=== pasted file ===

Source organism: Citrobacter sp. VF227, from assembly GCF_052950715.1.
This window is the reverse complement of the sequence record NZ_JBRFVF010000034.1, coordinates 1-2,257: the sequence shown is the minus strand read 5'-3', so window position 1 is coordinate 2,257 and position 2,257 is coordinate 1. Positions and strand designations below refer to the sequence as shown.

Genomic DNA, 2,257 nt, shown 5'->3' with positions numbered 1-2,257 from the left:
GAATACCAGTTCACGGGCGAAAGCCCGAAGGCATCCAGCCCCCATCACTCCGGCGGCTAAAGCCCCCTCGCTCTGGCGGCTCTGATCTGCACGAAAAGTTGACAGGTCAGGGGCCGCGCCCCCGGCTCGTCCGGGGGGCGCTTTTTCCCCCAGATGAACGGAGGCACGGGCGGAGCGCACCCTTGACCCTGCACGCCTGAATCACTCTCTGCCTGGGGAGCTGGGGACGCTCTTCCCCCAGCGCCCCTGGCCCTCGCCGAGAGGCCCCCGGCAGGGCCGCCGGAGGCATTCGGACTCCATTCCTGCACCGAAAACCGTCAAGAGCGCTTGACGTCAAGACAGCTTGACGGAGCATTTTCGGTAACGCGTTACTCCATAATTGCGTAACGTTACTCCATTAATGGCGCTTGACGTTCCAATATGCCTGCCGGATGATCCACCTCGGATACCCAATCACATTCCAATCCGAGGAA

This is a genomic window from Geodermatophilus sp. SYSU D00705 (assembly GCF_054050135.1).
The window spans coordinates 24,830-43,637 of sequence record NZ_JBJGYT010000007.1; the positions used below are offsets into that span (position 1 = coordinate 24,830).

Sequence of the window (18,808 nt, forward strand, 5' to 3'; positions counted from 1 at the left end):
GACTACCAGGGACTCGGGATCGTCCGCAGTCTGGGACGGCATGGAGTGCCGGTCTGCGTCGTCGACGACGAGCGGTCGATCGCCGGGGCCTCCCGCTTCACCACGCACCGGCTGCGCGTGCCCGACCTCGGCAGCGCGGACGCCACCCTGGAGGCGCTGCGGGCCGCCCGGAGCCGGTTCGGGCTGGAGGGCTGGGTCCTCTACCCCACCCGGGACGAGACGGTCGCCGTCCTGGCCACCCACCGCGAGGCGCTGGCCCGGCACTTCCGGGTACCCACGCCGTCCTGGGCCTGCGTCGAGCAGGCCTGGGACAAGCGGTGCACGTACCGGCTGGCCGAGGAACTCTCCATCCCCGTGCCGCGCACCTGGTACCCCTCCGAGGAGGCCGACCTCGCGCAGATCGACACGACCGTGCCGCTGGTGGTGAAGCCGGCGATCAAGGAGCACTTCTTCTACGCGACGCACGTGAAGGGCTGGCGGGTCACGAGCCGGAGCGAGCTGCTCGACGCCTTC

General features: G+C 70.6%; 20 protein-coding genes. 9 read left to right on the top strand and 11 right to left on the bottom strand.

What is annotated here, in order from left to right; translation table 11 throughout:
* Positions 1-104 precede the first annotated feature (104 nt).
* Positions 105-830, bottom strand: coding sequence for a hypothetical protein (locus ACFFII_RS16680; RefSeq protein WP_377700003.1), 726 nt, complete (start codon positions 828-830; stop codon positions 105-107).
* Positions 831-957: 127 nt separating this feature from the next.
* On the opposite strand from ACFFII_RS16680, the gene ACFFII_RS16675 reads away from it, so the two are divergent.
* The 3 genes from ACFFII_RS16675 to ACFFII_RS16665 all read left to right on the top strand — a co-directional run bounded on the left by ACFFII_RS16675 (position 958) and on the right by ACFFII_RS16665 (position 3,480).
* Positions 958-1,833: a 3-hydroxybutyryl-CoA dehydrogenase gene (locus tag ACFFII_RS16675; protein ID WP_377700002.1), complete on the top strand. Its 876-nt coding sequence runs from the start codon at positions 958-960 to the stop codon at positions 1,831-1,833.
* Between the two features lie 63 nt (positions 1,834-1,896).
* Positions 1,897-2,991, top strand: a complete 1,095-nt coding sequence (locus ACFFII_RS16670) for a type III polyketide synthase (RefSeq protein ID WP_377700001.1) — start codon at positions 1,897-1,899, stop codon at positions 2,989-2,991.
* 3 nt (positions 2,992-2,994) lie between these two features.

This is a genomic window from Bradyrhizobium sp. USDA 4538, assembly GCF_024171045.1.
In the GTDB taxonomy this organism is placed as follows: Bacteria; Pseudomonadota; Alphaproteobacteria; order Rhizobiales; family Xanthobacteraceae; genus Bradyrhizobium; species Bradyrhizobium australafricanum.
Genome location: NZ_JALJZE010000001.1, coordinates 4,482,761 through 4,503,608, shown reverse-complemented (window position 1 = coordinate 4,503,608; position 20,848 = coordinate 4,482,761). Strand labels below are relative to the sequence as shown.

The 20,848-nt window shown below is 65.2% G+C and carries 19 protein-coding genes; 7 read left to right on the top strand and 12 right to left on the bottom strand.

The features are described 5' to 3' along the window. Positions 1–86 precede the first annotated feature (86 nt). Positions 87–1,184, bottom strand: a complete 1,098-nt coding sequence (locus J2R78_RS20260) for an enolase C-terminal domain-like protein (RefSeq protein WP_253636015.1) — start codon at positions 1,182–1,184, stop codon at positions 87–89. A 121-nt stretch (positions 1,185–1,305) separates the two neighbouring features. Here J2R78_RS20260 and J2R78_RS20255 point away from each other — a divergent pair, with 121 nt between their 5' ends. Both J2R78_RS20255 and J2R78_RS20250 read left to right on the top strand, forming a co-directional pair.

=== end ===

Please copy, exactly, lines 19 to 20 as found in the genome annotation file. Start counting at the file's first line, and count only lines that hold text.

* 3 nt (positions 2,992-2,994) lie between these two features.

This is a genomic window from Bradyrhizobium sp. USDA 4538, assembly GCF_024171045.1.